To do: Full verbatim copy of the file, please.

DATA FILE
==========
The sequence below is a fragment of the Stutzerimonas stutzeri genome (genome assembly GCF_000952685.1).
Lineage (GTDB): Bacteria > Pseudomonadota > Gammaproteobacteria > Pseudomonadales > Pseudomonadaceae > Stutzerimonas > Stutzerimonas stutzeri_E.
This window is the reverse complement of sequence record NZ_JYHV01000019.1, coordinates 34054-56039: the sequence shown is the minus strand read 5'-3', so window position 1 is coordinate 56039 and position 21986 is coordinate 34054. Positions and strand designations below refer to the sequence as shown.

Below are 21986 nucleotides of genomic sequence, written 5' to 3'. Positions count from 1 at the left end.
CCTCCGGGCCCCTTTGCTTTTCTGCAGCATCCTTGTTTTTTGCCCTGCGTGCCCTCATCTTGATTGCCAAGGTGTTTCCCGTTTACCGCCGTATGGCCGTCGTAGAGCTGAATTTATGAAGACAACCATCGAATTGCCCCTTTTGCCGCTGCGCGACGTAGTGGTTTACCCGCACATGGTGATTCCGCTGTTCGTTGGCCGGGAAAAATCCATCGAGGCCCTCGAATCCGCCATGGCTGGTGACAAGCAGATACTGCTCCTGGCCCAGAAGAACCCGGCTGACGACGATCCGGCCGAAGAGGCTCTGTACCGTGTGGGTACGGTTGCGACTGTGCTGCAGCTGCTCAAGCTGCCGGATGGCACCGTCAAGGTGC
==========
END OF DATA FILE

The sequence below is a fragment of the Stutzerimonas stutzeri genome (genome assembly GCF_000952685.1).
Lineage (GTDB): Bacteria > Pseudomonadota > Gammaproteobacteria > Pseudomonadales > Pseudomonadaceae > Stutzerimonas > Stutzerimonas stutzeri_E.
This window is the reverse complement of sequence record NZ_JYHV01000019.1, coordinates 34054-56039: the sequence shown is the minus strand read 5'-3', so window position 1 is coordinate 56039 and position 21986 is coordinate 34054. Positions and strand designations below refer to the sequence as shown.

Below are 21986 nucleotides of genomic sequence, written 5' to 3'. Positions count from 1 at the left end.
CCTCCGGGCCCCTTTGCTTTTCTGCAGCATCCTTGTTTTTTGCCCTGCGTGCCCTCATCTTGATTGCCAAGGTGTTTCCCGTTTACCGCCGTATGGCCGTCGTAGAGCTGAATTTATGAAGACAACCATCGAATTGCCCCTTTTGCCGCTGCGCGACGTAGTGGTTTACCCGCACATGGTGATTCCGCTGTTCGTTGGCCGGGAAAAATCCATCGAGGCCCTCGAATCCGCCATGGCTGGTGACAAGCAGATACTGCTCCTGGCCCAGAAGAACCCGGCTGACGACGATCCGGCCGAAGAGGCTCTGTACCGTGTGGGTACGGTTGCGACTGTGCTGCAGCTGCTCAAGCTGCCGGATGGCACCGTCAAGGTGC